Southeast Fox River Basin
The Southeast Fox River Basin is located in portions of seven counties and is home to about 500,000 people. The basin is divided into seven watersheds. Three of the watersheds (Upper, Middle and Lower Fox River) contain the Fox River from start to finish and collectively occupy nearly half the basin area (513 square miles). The other watersheds are named after the major rivers they contain. Collectively the seven watersheds contain about 750 miles of perennial streams, over 600 miles of intermittent streams, 78 named lakes and impoundments and many unnamed lakes and ponds. Wetlands encompass nearly 78,000 acres, or 11 percent of the basin land area.
Middle Fox River Watershed
The Waukesha County portion of this watershed covers 86,175 acres or approximately 134 square miles. In Waukesha County, portions of the Cities of Muskego, New Berlin, and Waukesha lie within the watershed, along with the Villages of Big Bend, Mukwonago, North Prairie, and Wales.
Concerns over water resource problems in the Fox River system including navigation, water use conflicts, water quality, flooding and drainage led to the formation of the Southeastern Wisconsin Fox River Commission.
- Protection and rehabilitation of the water quality of the surface waters and groundwater of the Fox River Basin
- Protection and enhancement of the recreational use of the navigable waters
- Increasing water and boating safety on the same navigable waters
|Land Use||Cold-water Communities ||General Threats ||Conservation Efforts |
Muskego-Wind Lakes Watershed
|The land surface area that collectively drains into the City's lakes and connected water bodies is termed the Muskego-Wind Lakes Watershed. These water bodies include Linnie Lac, Little Muskego Lake, Bass Bay, Big Muskego Lake, and Wind Lake.|
The Muskego/Wind Lakes Watershed is actually a small portion (41 square miles) of the Middle Fox River Watershed located in Waukesha, Racine, and Milwaukee Counties.
The Waukesha County portion of the watershed encompasses approximately 36 square miles and includes portions of the Cities of Muskego and New Berlin.
It was designated a “priority watershed” in 1991 under the Wisconsin Nonpoint Source Water Pollution Abatement Program. Nonpoint sources of pollution are those that cannot easily be traced to a single source such as a discharge pipe. Nonpoint source pollutants are carried off in storm water runoff from farm fields, streets, parking lots, barnyards, construction sites, and other sources.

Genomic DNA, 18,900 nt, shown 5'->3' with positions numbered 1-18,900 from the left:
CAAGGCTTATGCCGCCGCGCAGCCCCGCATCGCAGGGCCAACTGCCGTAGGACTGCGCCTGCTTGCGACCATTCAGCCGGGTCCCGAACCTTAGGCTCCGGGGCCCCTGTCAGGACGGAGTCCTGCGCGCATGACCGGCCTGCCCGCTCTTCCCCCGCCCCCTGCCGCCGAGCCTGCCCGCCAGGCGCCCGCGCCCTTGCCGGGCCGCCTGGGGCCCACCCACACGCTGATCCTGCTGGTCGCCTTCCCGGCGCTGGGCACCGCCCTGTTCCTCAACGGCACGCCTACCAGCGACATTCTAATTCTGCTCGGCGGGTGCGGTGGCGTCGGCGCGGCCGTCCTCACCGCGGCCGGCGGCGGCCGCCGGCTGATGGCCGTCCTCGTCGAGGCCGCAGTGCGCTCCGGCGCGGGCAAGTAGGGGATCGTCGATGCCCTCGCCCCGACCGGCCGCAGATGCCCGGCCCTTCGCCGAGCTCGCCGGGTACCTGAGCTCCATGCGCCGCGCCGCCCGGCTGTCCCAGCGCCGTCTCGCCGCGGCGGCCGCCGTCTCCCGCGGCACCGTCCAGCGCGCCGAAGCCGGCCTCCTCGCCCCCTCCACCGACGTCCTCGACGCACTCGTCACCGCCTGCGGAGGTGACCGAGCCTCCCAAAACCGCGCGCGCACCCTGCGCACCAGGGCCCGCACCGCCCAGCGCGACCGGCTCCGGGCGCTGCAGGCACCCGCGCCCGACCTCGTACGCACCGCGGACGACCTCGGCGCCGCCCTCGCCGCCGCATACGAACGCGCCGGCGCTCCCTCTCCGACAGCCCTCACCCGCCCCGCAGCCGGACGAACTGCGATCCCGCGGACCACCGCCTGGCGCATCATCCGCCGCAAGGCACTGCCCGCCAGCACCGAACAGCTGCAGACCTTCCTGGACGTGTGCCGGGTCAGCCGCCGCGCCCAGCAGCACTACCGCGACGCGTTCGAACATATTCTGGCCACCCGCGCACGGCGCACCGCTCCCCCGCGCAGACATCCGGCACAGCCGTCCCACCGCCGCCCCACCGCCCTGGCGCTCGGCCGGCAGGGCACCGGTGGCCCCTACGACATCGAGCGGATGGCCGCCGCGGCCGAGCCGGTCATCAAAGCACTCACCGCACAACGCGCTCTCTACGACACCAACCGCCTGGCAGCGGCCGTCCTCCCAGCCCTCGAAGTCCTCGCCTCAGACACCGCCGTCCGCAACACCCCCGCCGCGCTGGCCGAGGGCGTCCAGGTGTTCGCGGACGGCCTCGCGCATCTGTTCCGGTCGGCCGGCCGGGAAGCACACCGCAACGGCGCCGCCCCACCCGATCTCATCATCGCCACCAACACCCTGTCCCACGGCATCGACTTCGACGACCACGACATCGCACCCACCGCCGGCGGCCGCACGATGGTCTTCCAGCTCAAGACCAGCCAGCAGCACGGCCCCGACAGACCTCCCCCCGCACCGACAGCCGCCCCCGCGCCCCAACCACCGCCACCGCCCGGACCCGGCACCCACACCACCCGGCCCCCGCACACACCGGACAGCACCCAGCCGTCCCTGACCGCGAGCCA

Nonpoint Source Control Plan
The Nonpoint Source Control Plan was completed in 1993. It outlined strategies to lower the nonpoint source pollutants entering the surface waters in the watershed.
|The City of Muskego is eligible for certain grant funding for projects to abate these pollution sources. Financial assistance from the Wisconsin DNR has been provided to the City for the development of a stormwater management plan, a stormwater ordinance, an erosion control ordinance, stream and shore projection projects, and community information/education project.|
Overall goals included the reduction of sediment loadings by 55 percent and reducing phosphorus loading by an average 67 percent. Maintenance of stream base flow conditions was also a stated objective of the plan.
The watershed project officially closed at the end of 2005 and in the Waukesha County portion of the watershed has resulted in the development of 36 cost-share agreements primarily for reduced tillage.
Lake Michigan Basin
Root River Watershed
The Root River Watershed is located in portions of Waukesha, Milwaukee, and Racine counties and encompasses 197 square miles. Only about 13 square miles are within Waukesha County covering portions of the Cities of Muskego and New Berlin. According to the Year 2000 SEWRPC land use inventory, residential land use accounts for 46 percent of the land use in the Waukesha County portion of the watershed. Another 15 percent is agricultural and 14 percent is transportation related.
The headwaters begin in west central Milwaukee and eastern Waukesha counties. From there the river flows southeast ultimately emptying into Lake Michigan in the City of Racine. The watershed is heavily urbanized near the headwaters and mouth. However, the middle portion of the watershed has a large percentage of agricultural land use. This watershed was one of the first Priority Watershed projects funded in the state, with the initial nonpoint source control plan prepared by SEWRPC in 1980 (Planning Report No. 37). Racine County was the Lead Designated Management Agency for the project, which ended in 1990.
Water quality of the 117 miles of rivers and streams in the Root River Watershed ranges from severely degraded to good. The streams in Waukesha County are classified as supporting only a Limited Forage Fish community or Limited Aquatic Life.